I've got to admit that I was blown away by just the sheer size of this tome - 960 pages of nothing but dungeon crawl crunch and great illustrations.  In the first section, "The Desolation", you are taken from your first base camp to a crossroads - one of which leads to "The Slumbering Tsar" and the other one leads to "Rappan Athuk"!

Upon reaching "The Desolation", the party sees the outskirts of The Slumbering Tsar - an area of blasted ruins that surrounds the supposedly sleeping city.  Just using the 'feel' from this place should give players a warning that they are approaching a very evil place indeed.  After about nine days of travel with plenty of adventures  through the blighted area, they reach the entrance to the 2nd section - "The Temple City of Orcus"!

Although about a thousand years have passed since the Temple City was supposedly destroyed, DM's should =really= play up the area around the entrance as being extremely dangerous.  If the players decide to go further, after many encounters with evil monsters both human (mostly Cultists and the like), and non-human (like the many creatures and monsters that inhabit the area since just after the ruination of the Temple City), the party would be wise to make a second camp near the entrance to the underground areas.  If they don't keep a =very= good watch, the deserve what they get.

Entering the Hidden Citadel should really tax any character to their limit!  Once inside the Temple City, characters are taken on a roller coaster ride through various ruined temples for worshipping evil deities, and the old city that surrounded them.  If the party isn't dead by then, there is always the 3rd "book" - "The Hidden Citadel. "

The final object of this, believe it or not, is to eventually challenge Orcus himself!  If, by some miracle, the party manages to "kill" Orcus, GM's should remember that the only way to really destroy Orcus forever is to challenge him on his home plane.  If the party succeeds in dispelling Orcus, the first thing a good GM should remember is that Orcus, like any other Demon (or Daemon, or Devil) is that he can remanifest himself on this plane after a year and a day - and he will be hopping mad at the characters that did it!

Folks, I cannot say enough good about this huge saga.  I was really impressed by the way that this book allows a GM to raise a party from essentially 1st level to 20th level.  It is very obvious to me that this is not your usual 'cakewalk'.  It is deadly in the extreme - filled with high level monsters and creatures, and bunches of traps.  If you can handle the huge price tag ($150.00!) it is absolutely worth the money.  One of my very highest recommendations.

Now that you've read all of this about one super mega dungeon, let me remind you that "Slumbering Tsar" is on the same world as "Rappan Athuk" - another mega-dungeon!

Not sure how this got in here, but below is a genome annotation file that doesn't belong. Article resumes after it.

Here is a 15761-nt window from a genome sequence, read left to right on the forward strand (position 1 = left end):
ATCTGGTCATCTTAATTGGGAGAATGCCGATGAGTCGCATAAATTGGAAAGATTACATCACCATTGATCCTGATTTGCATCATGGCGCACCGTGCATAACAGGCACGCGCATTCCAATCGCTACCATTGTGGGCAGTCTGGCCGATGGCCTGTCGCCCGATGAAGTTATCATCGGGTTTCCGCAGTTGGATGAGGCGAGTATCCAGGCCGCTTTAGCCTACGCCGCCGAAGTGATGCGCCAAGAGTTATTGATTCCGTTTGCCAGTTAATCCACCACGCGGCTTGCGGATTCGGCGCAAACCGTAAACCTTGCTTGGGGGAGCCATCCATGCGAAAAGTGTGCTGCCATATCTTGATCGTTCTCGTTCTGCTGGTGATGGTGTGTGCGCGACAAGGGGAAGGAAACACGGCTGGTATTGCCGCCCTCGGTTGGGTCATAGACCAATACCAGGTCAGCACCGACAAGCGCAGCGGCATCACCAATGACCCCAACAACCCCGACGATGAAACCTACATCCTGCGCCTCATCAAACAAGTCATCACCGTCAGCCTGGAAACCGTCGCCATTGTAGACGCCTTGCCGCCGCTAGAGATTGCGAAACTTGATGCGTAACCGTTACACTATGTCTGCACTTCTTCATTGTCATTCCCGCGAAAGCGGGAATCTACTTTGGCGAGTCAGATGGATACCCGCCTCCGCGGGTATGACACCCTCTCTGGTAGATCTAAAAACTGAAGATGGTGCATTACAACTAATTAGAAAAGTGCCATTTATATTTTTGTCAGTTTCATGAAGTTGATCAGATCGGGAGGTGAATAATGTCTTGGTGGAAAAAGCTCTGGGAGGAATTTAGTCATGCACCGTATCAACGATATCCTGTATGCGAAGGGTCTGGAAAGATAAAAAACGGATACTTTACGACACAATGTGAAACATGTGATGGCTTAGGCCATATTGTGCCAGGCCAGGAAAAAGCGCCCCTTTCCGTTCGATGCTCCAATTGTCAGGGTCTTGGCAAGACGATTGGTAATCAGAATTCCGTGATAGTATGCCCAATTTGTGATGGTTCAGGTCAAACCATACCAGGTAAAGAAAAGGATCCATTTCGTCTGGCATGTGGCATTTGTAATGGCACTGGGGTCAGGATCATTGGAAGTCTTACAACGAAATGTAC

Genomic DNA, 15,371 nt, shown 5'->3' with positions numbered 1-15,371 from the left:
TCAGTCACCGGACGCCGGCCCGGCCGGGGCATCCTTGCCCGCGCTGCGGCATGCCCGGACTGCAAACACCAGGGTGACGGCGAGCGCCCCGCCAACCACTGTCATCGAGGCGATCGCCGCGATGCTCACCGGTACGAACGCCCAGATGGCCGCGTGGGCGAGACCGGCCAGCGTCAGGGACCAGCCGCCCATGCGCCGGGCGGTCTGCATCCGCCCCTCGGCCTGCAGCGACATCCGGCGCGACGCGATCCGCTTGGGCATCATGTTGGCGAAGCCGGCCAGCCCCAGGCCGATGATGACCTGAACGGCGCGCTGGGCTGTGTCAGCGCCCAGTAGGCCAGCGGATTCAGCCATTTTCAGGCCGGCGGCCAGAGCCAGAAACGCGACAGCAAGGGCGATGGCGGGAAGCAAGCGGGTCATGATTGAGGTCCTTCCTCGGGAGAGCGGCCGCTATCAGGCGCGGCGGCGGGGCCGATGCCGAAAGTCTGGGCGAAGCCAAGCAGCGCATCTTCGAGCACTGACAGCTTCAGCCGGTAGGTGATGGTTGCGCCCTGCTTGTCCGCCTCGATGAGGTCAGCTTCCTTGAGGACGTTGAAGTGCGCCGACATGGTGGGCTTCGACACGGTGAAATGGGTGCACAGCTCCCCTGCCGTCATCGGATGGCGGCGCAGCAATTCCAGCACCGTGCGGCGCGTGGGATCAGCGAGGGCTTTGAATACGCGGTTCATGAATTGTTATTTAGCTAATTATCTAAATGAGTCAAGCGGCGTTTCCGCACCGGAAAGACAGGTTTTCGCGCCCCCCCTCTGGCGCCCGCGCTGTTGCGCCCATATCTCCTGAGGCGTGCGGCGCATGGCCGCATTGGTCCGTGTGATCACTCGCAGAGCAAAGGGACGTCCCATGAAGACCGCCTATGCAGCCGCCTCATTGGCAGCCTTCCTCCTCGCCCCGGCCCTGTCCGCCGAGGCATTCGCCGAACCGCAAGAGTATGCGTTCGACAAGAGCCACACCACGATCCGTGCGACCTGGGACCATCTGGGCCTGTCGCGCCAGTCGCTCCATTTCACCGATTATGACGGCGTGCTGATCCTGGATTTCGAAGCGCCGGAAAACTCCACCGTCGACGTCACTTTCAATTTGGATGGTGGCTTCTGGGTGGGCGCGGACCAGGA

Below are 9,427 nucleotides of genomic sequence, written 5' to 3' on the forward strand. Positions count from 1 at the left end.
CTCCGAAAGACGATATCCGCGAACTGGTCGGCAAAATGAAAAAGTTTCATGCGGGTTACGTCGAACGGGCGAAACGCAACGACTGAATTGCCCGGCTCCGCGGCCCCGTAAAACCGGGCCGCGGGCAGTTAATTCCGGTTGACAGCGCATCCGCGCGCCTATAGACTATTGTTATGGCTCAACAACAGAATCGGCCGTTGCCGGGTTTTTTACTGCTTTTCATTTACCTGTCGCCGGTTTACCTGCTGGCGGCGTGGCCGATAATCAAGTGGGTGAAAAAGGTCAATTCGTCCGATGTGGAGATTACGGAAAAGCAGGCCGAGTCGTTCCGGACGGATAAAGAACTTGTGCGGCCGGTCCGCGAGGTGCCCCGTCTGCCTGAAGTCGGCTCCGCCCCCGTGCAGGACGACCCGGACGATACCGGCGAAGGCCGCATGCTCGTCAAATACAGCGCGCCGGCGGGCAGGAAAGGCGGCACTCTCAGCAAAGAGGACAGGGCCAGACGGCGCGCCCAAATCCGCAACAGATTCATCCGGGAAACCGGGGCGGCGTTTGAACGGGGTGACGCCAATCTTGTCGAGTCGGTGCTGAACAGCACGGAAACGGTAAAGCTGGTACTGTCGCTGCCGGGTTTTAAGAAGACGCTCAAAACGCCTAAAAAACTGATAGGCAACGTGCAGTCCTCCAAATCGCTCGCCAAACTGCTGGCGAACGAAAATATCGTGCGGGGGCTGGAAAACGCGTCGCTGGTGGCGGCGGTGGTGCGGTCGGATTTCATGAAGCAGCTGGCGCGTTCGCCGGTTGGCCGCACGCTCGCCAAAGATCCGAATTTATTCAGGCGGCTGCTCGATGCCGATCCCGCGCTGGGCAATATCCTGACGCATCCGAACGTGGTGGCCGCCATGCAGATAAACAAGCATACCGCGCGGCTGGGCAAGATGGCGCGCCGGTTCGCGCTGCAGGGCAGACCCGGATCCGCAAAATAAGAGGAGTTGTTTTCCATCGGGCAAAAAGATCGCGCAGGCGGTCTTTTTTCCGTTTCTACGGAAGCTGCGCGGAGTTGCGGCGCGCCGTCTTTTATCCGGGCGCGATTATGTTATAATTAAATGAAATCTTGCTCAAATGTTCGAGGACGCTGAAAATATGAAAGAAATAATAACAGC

My compliments to Frog God and Necromancer for this masterpiece!

Friday, December 8, 2017

Net Neutrality

Re: Net Neutrality
On the Net Neutrality link I provided, for those who are still unclear as to what this is about, there are really good articles out there. The short answer is this: without Title 2 oversight of ISPs, your Internet provider, Comcast, Spectrum, AT&T, whoever is free to do several things they currently can't. One is to block sites they have decided are places they don't want you to visit. More importantly, they can throttle data back to the 2400 baud days on certain services and sites, should they choose to. So, if you have (the mythic) Zowie Internet service, maybe they make a deal with Google, so if you're not using Chrome, things slow down for Opera, Safari, Firefox, MSEdge, or they make a deal with Microsoft so Edge and Bing work like magic, but Yahoo is a turtle.
And . . . if you want to visit ESPN, CNN, and another handful of sites, you can buy a monthly bundle! Think of the current TV streaming options on Sling, Hulu, YouTube Red, and probably a bunch more, and suddenly besides your normal connection fee (let's say Zowie charges you $50 a month for "Zippy!" at 50 Mbps) but only for those sites on their internal "approved list," and if you go off that list they cut the speed to 10 Mbps. You find that the latency on all the online games you play, Warcraft, Battlefield, world of Tanks, etc. is killing you, but if you pay $5 month for the Game Bundle, it's going to go to 20 Mbps, but for the "Elite Game Bundle," it's back to 50! So, another $5 a month gets the TV bundle, then another gets the movie bundle, the streaming sports bundles, etc.
OK, simple example, but that why I use the phrase, don't let them turn a freeway into toll roads. Those in favor of abolishing Net Neutrality have all sorts of BS reasons to explain why, but the answer is simple. It gives them another way to monetize the service and make more profits. Great for stockholders. Not so great for end users.
So, let your Congress creature and the FCC know you want no part of this!